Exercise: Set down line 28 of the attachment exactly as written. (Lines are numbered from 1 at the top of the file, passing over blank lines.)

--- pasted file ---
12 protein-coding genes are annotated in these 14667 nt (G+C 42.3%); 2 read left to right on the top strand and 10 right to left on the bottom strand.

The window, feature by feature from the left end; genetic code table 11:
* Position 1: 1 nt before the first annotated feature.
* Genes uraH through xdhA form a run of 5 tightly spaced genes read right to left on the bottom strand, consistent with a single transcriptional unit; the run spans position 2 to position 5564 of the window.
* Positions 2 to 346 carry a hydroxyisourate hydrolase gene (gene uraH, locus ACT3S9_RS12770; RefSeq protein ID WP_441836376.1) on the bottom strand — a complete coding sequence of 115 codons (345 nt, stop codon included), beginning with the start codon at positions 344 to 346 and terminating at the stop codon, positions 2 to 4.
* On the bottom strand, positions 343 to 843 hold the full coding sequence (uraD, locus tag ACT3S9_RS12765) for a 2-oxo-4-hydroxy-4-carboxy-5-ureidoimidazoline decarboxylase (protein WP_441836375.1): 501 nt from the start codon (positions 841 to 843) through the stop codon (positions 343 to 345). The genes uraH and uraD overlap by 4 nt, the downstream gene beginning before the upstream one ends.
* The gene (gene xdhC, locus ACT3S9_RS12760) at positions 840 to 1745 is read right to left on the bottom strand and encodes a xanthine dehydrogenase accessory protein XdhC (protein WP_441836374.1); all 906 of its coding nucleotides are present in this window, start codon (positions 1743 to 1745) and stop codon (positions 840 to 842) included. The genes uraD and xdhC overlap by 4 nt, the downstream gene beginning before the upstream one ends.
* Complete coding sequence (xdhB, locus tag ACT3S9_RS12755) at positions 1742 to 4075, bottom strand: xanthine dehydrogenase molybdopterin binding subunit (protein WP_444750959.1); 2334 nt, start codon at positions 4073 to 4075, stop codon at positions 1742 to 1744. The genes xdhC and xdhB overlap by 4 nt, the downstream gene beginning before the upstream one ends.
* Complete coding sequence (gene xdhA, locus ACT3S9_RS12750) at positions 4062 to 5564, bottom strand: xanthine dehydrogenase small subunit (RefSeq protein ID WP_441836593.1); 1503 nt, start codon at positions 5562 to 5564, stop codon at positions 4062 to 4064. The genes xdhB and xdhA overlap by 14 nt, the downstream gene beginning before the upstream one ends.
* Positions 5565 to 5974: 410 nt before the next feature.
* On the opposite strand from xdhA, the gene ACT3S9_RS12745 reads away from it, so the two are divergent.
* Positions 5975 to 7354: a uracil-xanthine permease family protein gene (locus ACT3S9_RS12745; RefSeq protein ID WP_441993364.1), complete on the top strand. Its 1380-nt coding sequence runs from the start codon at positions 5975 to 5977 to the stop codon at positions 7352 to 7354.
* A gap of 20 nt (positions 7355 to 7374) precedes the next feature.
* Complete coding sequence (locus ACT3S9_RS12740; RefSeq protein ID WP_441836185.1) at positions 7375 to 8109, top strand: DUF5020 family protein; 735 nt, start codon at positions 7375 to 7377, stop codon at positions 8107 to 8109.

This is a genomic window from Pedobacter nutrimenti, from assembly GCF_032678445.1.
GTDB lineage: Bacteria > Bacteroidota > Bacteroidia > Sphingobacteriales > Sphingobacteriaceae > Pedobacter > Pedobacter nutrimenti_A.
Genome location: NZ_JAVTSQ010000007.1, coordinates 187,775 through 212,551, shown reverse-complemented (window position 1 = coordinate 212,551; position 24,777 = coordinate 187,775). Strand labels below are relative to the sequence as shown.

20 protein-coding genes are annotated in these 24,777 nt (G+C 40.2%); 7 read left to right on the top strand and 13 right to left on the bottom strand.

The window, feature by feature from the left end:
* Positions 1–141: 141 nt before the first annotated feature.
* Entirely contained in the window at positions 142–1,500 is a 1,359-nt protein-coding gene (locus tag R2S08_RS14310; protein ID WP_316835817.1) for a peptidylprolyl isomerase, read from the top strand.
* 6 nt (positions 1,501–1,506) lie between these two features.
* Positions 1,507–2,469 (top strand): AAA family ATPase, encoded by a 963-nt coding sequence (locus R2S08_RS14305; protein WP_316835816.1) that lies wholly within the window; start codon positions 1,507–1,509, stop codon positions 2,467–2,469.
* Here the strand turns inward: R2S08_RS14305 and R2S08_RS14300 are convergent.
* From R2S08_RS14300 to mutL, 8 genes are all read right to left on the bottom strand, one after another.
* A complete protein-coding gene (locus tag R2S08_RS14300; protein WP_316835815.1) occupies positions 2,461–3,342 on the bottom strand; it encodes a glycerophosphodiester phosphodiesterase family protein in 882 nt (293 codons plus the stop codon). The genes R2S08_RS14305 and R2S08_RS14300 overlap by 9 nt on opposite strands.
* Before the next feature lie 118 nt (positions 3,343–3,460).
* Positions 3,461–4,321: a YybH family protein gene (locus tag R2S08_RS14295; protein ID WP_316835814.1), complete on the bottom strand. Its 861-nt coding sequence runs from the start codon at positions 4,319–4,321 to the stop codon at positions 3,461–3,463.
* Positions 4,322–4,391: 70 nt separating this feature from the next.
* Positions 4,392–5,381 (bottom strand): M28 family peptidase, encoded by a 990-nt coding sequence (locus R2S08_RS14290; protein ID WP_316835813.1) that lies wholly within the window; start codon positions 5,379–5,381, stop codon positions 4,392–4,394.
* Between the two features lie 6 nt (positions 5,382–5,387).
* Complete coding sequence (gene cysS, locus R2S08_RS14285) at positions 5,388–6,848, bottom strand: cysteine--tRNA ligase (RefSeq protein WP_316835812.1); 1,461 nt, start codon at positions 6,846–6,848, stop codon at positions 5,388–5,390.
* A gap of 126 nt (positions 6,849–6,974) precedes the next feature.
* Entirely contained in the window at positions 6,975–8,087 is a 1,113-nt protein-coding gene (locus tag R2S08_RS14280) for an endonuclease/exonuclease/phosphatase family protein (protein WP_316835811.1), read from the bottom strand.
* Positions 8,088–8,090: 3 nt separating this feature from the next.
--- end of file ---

* Positions 3,461–4,321: a YybH family protein gene (locus tag R2S08_RS14295; protein ID WP_316835814.1), complete on the bottom strand. Its 861-nt coding sequence runs from the start codon at positions 4,319–4,321 to the stop codon at positions 3,461–3,463.